April22014
allthingseurope:

A quiet place in Venice, Italy (by Sergei Sigov)

allthingseurope:

A quiet place in Venice, Italy (by Sergei Sigov)

March232014

storiessongsandsorcery:

This is insanely useful!

(Source: beanboots-and-bows, via cupcakesandfireworks)

March212014
i’ve been with this awesome guy for six whole years & i’ve loved every minute of it. thank you God for this ridiculously undeserved blessing.

i’ve been with this awesome guy for six whole years & i’ve loved every minute of it. thank you God for this ridiculously undeserved blessing.

March182014

naliac:

Inside Alicia Silverstone’s wardrobe for Clueless. Her character Cher Horowitz had 56 costume changes throughout the film.

love

OMG SO IMPORTANT

(Source: fashion-and-film, via suicideblonde)

5PM

but really tho

(Source: dontyoucallyourhusbanddaddy, via practice-self-love)

5PM

If you have any doubt that the hashtag is a frighteningly powerful tool in our modern vocabulary, imagine a person you care about texting you that song’s title line out of the blue: “You’re beautiful.” Now think of the same person texting, “You’re #beautiful.” The second one is jokey, ironic, distant—and hey, maybe that’s what that person was going for. But it also hammers home that point that the internet too often asserts: You’re not as original as you once thought. “Beautiful” is analog, unquantifiable, one-in-a-million. #Beautiful, on the other hand, is crowded terrain. Ten more people have just tweeted about something or someone #beautiful since you started reading this sentence.

As more and more of our daily interactions become text-based — people preferring texting to phone calls, workplaces that rely heavily email and instant messaging—we’re developing ways to stretch our written language so it can communicate more nuance, so we can tell people what we mean without accidentally leading them on or pissing them off. Periods have becomemore forceful, commas less essential, and over the last few years, the hashtag has morphed into something resembling the fabled sarcasm font—the official keystroke of irony. Putting a hashtag in front of something you text, email, or IM to someone is a sly way of saying “I’m joking,” or maybe more accurately, “I mean this and I don’t at the same time.”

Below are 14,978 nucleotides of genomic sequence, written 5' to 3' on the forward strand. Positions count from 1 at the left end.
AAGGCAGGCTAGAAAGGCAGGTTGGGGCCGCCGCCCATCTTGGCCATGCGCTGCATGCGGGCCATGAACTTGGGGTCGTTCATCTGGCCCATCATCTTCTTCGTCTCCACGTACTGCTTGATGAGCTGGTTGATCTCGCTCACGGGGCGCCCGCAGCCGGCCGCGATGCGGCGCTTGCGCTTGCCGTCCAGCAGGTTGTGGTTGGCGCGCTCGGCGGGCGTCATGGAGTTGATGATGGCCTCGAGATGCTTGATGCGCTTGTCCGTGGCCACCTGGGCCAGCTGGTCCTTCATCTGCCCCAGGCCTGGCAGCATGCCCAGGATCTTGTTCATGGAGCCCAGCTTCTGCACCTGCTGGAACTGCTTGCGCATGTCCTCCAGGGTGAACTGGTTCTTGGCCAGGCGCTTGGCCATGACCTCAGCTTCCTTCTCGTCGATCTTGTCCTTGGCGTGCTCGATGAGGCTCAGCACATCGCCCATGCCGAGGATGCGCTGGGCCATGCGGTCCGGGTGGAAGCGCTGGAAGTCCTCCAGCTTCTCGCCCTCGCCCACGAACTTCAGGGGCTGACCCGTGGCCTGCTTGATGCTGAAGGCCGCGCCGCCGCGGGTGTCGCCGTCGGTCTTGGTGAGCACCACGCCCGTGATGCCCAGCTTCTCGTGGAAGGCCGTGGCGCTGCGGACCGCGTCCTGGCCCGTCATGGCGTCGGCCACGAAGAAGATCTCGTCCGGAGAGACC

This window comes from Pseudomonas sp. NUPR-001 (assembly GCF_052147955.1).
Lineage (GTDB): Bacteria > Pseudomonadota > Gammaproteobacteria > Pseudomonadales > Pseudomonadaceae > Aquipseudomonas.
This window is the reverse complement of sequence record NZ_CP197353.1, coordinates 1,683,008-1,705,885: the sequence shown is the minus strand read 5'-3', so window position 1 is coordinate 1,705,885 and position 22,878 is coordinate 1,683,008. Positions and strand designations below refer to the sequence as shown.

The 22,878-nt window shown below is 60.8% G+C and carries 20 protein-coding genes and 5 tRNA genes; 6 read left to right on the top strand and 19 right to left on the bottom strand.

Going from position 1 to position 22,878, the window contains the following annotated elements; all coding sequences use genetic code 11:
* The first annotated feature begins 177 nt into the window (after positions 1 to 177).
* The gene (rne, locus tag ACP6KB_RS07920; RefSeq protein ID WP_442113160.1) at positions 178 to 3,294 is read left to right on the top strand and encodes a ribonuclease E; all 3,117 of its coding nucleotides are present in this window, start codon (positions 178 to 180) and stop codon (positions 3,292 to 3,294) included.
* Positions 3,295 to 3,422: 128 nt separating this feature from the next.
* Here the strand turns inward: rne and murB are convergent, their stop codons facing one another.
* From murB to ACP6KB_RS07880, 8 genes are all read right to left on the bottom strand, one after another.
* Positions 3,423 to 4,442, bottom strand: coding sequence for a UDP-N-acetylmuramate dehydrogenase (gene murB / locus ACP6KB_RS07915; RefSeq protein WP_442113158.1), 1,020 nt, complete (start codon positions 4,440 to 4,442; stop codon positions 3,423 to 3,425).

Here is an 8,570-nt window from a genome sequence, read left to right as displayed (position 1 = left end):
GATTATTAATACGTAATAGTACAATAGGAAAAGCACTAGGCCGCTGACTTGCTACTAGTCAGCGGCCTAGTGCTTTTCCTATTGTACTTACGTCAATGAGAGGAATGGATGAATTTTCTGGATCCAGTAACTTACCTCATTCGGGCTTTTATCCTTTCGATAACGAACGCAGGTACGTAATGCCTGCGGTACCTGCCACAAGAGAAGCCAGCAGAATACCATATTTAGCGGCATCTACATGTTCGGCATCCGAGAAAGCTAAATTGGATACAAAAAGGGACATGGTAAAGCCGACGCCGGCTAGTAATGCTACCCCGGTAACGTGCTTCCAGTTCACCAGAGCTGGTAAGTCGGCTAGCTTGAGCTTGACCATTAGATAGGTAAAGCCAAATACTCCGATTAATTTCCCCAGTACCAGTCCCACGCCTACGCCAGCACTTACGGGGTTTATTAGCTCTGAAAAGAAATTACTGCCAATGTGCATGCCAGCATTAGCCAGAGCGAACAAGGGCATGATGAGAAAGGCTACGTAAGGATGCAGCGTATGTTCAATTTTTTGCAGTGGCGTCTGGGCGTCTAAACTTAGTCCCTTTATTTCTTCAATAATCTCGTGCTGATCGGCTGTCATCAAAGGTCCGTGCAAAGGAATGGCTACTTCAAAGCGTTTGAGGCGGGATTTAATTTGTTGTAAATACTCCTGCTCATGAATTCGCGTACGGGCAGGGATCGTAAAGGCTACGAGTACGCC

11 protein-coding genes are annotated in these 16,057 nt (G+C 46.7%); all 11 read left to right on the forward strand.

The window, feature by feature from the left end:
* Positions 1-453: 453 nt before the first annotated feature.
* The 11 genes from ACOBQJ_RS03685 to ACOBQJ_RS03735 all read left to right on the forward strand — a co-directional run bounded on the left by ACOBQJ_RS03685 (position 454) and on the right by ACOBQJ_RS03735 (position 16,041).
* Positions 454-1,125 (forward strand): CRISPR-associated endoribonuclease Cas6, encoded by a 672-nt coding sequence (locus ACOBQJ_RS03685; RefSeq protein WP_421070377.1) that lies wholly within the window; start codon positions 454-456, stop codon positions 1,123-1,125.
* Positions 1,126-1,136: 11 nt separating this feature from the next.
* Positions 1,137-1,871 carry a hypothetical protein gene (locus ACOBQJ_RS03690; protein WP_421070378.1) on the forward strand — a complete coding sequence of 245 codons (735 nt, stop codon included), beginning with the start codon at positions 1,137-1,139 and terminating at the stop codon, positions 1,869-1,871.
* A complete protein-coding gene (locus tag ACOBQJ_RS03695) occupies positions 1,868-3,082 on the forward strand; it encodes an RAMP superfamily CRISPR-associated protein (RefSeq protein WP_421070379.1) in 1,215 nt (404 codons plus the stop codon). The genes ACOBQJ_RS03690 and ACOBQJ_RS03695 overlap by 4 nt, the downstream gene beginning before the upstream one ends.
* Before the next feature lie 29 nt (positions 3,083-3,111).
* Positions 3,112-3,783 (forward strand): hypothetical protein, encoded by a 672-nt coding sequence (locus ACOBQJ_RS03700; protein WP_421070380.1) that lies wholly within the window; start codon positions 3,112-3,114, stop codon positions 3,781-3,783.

The #Art of the Hashtag

Thanks to Twitter, the hashtag has become an important linguistic shortcut. But while everyone from Robin Thicke to Beyoncé has used the symbol as part of their art, only a few have truly taken advantage of its culture-jamming possibilities.

Via @pitchforkmedia

(via npr)
5PM
March162014

Kat Dennings for Zooey Magazine,2014

(Source: fuckyeahkatdenningsdaily, via suicideblonde)

March102014
“If God gives such attention to the appearance of wildflowers—most of which are never even seen—don’t you think he’ll attend to you, take pride in you, do his best for you? What I’m trying to do here is to get you to relax, to not be so preoccupied with getting, so you can respond to God’s giving. People who don’t know God and the way he works fuss over these things, but you know both God and how he works. Steep your life in God-reality, God-initiative, God-provisions. Don’t worry about missing out. You’ll find all your everyday human concerns will be met.” Matthew 6:30-33 MSG (via pureblyss)

(via chelseatwatkins)

March82014
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